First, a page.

The unyielding torrent of information that came out of him was bewildering at first – who the hell is this guy?
Turns out I was interviewing a university professor, a specialist in social economics, collective entrepreneurship and community banking and above all an individual with his ear to the ground in a manner I haven’t seen before. Jason Prince is hoping to be borough mayor of the Sud Ouest borough, one of Montreal’s most unique and complex mega-neighbourhoods and he seems to know it better than just about anyone else. But it’s his perspective that gets me.
We talked for over three hours and worked through more coffee than I was intending to consume past 9pm. At one point he began illustrating some of his ideas by drawing on the flip side of his placemat. It was magic.
By the end of it all I think we were both completely exhausted, but at the very least I left the conversation with a far, far better idea of what’s going on in my borough and what some of the big-picture grassroots issues are. If that seems inherently contradictory, I’ll tell you now you’re wrong. And suggest strongly you speak with Mr. Prince.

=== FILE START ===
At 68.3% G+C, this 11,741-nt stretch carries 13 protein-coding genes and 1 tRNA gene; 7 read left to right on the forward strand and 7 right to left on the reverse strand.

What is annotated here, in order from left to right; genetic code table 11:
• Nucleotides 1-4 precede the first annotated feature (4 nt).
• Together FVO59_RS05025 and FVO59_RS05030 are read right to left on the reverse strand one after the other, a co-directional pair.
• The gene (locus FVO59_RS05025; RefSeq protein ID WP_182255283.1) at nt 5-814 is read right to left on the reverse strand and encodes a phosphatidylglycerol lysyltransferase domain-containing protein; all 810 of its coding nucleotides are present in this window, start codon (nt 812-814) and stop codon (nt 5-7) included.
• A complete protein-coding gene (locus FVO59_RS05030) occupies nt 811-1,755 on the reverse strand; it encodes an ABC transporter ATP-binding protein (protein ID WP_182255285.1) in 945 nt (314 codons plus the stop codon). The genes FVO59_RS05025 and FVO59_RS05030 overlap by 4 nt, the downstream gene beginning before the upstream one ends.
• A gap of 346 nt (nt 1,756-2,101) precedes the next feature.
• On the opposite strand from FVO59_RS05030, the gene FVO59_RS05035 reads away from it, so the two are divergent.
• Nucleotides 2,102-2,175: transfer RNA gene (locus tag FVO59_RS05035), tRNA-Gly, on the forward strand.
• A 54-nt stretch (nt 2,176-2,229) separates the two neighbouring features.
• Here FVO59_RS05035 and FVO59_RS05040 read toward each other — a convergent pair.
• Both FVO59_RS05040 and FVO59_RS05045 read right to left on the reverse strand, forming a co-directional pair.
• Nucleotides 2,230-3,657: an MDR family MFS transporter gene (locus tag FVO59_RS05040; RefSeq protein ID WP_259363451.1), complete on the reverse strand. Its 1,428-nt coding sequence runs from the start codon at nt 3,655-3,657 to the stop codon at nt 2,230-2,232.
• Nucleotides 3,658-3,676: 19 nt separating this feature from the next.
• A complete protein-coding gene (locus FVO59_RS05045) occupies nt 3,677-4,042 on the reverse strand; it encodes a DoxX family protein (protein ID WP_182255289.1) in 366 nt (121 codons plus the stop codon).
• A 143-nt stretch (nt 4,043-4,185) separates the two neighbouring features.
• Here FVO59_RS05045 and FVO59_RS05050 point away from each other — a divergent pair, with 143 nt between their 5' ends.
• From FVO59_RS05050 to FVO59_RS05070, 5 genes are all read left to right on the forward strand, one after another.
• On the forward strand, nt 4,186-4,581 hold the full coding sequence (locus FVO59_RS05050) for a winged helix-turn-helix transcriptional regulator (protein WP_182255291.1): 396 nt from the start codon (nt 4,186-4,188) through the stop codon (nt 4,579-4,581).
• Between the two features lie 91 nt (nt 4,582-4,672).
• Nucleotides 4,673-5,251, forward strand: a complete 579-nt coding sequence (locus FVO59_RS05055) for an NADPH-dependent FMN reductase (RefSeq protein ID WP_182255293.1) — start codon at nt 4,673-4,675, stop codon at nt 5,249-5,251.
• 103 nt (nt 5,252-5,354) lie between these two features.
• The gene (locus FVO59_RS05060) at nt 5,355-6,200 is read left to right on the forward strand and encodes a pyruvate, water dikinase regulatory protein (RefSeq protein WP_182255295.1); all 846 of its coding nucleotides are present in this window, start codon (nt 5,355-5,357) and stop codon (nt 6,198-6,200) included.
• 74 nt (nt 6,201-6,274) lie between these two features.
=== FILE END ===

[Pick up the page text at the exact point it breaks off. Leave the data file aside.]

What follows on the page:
We should be so lucky to bend his ear for an hour or two… Utterly fascinating in every way.
What do you want for this city?
Well, there was something I was just thinking about, like an AirBnB but for apartments in our city. Like if you have an apartment in St. Henri but you’ve always wanted to live in the Mile End you could organize a swap online. Something of that sort would be kinda neat no?
That’s a million dollar idea right there…